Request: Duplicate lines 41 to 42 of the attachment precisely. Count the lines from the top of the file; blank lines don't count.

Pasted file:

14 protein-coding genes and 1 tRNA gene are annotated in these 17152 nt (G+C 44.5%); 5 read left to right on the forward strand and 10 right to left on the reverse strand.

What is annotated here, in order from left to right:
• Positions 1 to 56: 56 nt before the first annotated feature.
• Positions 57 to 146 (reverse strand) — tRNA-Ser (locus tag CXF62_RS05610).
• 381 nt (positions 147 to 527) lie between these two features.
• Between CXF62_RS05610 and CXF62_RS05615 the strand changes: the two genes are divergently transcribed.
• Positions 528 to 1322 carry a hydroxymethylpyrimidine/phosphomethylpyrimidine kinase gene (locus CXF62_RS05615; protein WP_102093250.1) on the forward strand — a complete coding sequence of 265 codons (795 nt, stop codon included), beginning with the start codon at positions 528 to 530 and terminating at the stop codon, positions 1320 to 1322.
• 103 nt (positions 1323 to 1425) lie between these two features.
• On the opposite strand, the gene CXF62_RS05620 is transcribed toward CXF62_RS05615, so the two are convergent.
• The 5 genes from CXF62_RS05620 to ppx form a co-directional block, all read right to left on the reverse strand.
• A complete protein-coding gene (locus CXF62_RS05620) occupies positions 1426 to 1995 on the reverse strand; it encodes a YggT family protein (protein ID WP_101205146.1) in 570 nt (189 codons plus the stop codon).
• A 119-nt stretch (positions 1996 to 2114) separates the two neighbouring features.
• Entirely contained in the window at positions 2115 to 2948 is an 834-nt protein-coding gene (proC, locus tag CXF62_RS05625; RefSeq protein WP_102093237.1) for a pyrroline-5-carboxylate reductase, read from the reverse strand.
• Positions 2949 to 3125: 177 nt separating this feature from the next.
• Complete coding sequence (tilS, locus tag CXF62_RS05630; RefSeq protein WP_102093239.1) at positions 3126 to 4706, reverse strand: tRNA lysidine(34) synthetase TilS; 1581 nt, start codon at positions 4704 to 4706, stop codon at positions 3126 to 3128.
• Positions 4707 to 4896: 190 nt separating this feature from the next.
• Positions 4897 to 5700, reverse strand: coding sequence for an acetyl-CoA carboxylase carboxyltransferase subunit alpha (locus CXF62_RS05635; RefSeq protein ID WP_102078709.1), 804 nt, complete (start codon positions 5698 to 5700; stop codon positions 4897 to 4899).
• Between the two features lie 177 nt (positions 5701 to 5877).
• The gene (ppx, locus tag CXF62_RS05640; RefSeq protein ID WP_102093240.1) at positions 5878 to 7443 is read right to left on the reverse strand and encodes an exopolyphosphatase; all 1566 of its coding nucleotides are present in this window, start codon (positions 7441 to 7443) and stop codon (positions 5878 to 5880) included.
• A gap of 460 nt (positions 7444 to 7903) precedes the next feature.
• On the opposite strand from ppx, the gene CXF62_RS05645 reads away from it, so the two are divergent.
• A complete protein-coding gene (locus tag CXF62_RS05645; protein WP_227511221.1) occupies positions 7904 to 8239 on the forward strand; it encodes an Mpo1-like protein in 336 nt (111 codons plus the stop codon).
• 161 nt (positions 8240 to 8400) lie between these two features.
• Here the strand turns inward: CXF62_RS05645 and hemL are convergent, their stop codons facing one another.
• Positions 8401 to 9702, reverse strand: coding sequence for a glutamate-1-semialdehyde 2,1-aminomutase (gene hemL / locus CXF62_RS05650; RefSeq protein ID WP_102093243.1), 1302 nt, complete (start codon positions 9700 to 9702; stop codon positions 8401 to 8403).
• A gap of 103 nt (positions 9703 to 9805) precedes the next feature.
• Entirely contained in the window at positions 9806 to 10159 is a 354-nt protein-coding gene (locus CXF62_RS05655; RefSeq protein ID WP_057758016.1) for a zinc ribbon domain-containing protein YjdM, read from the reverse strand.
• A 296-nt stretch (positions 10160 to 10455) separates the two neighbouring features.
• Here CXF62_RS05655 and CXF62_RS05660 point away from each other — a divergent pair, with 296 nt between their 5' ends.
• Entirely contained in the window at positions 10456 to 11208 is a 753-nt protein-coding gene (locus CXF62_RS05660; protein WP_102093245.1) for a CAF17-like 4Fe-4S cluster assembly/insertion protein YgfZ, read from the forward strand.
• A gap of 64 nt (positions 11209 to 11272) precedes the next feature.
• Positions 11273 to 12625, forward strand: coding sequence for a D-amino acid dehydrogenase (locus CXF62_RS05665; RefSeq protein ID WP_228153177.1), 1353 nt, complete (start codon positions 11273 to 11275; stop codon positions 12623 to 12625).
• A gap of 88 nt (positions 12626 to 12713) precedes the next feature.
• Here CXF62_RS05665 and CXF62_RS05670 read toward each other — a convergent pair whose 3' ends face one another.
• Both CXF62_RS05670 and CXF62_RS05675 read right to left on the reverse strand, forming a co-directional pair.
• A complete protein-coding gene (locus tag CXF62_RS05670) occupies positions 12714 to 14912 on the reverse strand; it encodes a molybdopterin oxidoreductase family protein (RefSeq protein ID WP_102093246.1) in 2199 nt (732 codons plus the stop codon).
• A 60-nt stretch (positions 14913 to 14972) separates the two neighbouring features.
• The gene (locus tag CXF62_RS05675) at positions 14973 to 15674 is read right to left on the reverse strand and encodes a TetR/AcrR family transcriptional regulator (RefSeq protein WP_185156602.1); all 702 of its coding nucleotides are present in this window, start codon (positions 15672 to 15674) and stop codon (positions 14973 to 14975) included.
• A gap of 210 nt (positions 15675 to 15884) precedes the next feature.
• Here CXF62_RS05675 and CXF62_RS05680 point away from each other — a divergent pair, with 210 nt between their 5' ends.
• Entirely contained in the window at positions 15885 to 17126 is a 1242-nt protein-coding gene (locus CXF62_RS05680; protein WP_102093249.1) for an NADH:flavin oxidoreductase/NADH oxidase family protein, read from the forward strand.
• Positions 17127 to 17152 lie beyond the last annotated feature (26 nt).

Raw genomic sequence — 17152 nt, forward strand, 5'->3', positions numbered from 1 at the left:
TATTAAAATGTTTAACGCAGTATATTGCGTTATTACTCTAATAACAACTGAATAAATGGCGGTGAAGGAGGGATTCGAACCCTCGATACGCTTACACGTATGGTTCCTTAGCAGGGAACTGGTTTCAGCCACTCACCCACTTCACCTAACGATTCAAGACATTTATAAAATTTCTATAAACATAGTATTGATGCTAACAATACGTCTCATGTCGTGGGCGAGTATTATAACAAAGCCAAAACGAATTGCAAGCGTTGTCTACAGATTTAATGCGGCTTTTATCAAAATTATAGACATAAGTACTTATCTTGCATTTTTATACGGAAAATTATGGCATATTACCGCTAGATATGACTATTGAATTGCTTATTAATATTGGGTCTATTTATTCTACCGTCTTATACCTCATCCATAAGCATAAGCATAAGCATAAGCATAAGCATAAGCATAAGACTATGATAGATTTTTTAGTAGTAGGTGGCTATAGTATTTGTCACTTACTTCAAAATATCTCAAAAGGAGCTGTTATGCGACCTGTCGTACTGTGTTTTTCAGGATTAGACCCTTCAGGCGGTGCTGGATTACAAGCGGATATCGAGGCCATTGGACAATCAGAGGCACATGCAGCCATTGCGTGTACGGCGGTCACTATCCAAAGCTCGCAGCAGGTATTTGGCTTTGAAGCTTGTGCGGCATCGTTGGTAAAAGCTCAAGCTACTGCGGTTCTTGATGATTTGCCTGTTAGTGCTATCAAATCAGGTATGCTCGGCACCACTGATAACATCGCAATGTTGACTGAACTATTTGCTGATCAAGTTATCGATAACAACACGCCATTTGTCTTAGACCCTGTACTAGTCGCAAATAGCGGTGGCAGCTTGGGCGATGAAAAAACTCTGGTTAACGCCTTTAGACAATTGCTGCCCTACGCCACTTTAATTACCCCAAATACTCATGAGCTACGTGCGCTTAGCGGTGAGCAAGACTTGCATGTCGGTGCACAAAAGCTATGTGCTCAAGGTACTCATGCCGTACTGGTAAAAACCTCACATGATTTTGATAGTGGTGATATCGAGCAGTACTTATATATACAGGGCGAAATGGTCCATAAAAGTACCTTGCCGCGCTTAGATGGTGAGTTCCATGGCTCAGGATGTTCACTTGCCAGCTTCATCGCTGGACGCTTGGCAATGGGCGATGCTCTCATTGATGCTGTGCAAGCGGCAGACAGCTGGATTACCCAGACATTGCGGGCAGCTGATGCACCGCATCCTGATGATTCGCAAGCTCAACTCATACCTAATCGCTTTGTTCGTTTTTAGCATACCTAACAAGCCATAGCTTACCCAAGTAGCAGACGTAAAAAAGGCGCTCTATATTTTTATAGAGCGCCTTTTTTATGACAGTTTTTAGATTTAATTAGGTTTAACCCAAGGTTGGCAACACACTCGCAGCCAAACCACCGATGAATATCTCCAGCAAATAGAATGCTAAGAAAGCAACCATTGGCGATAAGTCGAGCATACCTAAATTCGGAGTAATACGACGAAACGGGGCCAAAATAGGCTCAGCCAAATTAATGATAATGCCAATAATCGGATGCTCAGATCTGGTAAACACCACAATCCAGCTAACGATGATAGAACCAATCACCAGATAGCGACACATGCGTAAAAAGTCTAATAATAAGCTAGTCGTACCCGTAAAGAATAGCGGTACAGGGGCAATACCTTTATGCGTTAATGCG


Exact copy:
• Entirely contained in the window at positions 15885 to 17126 is a 1242-nt protein-coding gene (locus CXF62_RS05680; protein WP_102093249.1) for an NADH:flavin oxidoreductase/NADH oxidase family protein, read from the forward strand.
• Positions 17127 to 17152 lie beyond the last annotated feature (26 nt).